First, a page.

Lyle, Lyle, Crocodile Movie Review


Lyle, Lyle, Crocodile movie poster

As I train my nearly four-year-old daughter to be a proper film critic (or improper like her dad?), I asked her what she thought of the live action adaptation Lyle, Lyle, Crocodile. Though she had spent part of the time running around the nearly empty theater while eating candy, she largely paid attention to what was happening on screen. I gave her two options: “Loved it” or “Just liked it,” and she accurately answered the latter.

Lyle, Lyle, Crocodile is a one-hour and forty-five minute kid’s movie that at times takes itself way too seriously given that it’s about a dancing, singing crocodile who lives in a New York City townhome. Cut out the 30 minutes that are oddly not aimed at small children and this movie, directed by Josh Gordon and Will Speck, may have been onto something.

In its best moments, Lyle, Lyle, Crocodile has the title character, voiced by Shawn Mendes, serenading his human costars while silly things happen on screen. There is a cranky-looking cat, too, who looks like a fancy, CGI version of Grumpy Cat; the cat adds to the visual entertainment. During the stretches when the directors let loose and allow the film to just be fun and stupid, the movie is certainly stupid but it’s also fun (and ocassionally funny).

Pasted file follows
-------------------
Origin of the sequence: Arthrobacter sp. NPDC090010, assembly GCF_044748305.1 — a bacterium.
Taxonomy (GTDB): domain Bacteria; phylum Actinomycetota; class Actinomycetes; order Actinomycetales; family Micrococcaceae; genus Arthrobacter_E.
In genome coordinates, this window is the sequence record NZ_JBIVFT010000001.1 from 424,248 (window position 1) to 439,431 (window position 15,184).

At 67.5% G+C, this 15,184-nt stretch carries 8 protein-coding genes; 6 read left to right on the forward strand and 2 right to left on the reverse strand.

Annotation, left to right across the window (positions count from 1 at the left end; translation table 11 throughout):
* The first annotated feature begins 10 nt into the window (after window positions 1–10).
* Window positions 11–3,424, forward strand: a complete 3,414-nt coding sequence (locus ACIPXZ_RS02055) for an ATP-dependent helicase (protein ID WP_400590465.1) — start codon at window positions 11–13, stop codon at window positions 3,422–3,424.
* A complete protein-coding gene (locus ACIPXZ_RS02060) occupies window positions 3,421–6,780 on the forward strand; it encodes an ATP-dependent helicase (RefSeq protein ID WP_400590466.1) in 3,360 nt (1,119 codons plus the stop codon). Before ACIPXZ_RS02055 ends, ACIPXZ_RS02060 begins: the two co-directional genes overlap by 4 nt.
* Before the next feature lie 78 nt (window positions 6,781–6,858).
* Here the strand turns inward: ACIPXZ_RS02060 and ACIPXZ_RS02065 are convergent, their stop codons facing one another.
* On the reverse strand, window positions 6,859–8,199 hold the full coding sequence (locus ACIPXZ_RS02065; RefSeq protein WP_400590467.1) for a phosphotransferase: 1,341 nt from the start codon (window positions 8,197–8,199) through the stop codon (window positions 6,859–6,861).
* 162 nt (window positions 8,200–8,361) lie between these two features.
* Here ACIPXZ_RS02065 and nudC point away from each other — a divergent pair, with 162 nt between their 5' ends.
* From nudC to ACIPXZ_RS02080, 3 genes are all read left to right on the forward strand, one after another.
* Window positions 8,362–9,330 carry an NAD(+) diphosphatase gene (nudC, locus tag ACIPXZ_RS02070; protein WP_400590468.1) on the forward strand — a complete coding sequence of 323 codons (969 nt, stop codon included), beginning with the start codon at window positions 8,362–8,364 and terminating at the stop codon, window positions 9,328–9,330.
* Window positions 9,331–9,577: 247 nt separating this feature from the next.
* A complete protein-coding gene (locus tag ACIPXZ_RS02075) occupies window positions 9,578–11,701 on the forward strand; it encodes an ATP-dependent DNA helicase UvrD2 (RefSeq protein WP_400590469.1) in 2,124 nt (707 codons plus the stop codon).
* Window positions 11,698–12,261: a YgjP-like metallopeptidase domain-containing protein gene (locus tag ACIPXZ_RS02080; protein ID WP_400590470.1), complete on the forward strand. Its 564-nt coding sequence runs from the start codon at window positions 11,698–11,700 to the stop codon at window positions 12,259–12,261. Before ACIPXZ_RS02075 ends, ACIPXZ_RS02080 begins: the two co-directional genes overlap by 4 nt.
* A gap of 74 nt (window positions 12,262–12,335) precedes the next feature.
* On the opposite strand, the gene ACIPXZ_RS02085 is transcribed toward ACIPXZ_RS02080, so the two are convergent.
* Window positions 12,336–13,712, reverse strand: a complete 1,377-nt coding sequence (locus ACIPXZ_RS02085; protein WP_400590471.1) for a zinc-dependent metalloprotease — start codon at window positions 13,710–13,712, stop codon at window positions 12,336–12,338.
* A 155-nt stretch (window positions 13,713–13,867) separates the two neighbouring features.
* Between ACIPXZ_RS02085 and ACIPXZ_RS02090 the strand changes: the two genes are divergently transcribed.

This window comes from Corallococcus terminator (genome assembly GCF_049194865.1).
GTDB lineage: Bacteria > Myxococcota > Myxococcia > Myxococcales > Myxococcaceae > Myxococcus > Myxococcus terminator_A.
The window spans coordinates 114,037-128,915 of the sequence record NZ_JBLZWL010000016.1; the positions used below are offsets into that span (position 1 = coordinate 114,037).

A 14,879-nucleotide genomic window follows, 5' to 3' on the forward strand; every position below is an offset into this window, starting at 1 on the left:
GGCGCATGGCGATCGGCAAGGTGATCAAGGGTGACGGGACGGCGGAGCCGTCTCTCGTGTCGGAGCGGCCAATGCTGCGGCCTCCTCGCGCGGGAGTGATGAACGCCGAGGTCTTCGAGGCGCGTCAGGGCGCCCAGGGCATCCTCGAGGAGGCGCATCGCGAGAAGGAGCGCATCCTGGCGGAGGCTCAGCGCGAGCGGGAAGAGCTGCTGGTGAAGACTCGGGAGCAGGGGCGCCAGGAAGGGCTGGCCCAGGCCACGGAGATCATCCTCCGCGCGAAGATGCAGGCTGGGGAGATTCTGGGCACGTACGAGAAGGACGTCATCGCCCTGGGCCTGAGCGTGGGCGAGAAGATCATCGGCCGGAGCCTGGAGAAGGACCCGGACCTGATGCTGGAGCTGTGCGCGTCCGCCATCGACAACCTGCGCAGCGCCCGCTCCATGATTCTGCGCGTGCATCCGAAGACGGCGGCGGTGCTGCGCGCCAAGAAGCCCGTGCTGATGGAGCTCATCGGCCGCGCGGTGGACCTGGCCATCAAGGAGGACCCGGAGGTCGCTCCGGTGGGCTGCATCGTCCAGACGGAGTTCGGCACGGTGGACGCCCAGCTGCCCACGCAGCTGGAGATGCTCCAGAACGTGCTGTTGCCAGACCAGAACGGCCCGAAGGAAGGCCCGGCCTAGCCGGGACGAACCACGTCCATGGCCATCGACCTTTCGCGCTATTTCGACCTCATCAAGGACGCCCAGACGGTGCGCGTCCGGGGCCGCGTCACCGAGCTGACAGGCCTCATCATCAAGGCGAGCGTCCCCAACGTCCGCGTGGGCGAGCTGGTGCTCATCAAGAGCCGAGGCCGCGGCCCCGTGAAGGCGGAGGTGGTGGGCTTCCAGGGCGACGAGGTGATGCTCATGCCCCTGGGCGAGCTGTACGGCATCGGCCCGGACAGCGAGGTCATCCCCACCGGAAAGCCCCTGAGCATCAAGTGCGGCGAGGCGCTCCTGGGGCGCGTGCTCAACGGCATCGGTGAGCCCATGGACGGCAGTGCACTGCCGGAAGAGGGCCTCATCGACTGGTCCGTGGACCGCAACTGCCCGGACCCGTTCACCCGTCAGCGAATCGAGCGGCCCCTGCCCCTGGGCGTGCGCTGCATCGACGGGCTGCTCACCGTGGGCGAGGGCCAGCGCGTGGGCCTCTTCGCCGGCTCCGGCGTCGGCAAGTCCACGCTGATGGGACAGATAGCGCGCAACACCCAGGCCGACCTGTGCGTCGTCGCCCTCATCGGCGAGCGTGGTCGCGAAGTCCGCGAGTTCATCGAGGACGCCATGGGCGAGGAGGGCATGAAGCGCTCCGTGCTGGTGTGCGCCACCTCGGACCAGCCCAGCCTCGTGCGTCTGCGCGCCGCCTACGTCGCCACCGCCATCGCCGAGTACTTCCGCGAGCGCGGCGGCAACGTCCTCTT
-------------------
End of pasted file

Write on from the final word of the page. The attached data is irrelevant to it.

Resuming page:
But when Lyle isn’t on screen, which is more often than you’d think (like so many adaptations of movies where the title character isn’t human, the directors commit the cardinal sin of not having Lyle be the main character), Lyle, Lyle Crocodile sags tremendously. It’s sort of boring, certainly not as silly as it should be, and held neither my attention nor my daughter’s–at least not consistently.

Thankfully, Oscar winner Javier Bardem is for some reason in this movie and is thankfully fully invested; he’s wild, he’s crazy, he’s eccentric, and he’s fun to watch. He runs energetic circles around the rest of the human cast, which includes Constance Wu, Scoot McNairy, and Winslow Fegley. Fegley, while fine, unfortunately gets to play the same awkward, friendless kid we’ve seen in countless other kid’s movies. 

Cut the boring family out and have this be a movie about Lyle the Singing Crocodile and his human weirdo traveling the country, Lyle, Lyle Crocodile would have been something. As is, it sort of, but not entirely, bites.

I think my daughter would agree.

Review by Erik Samdahl unless otherwise indicated.





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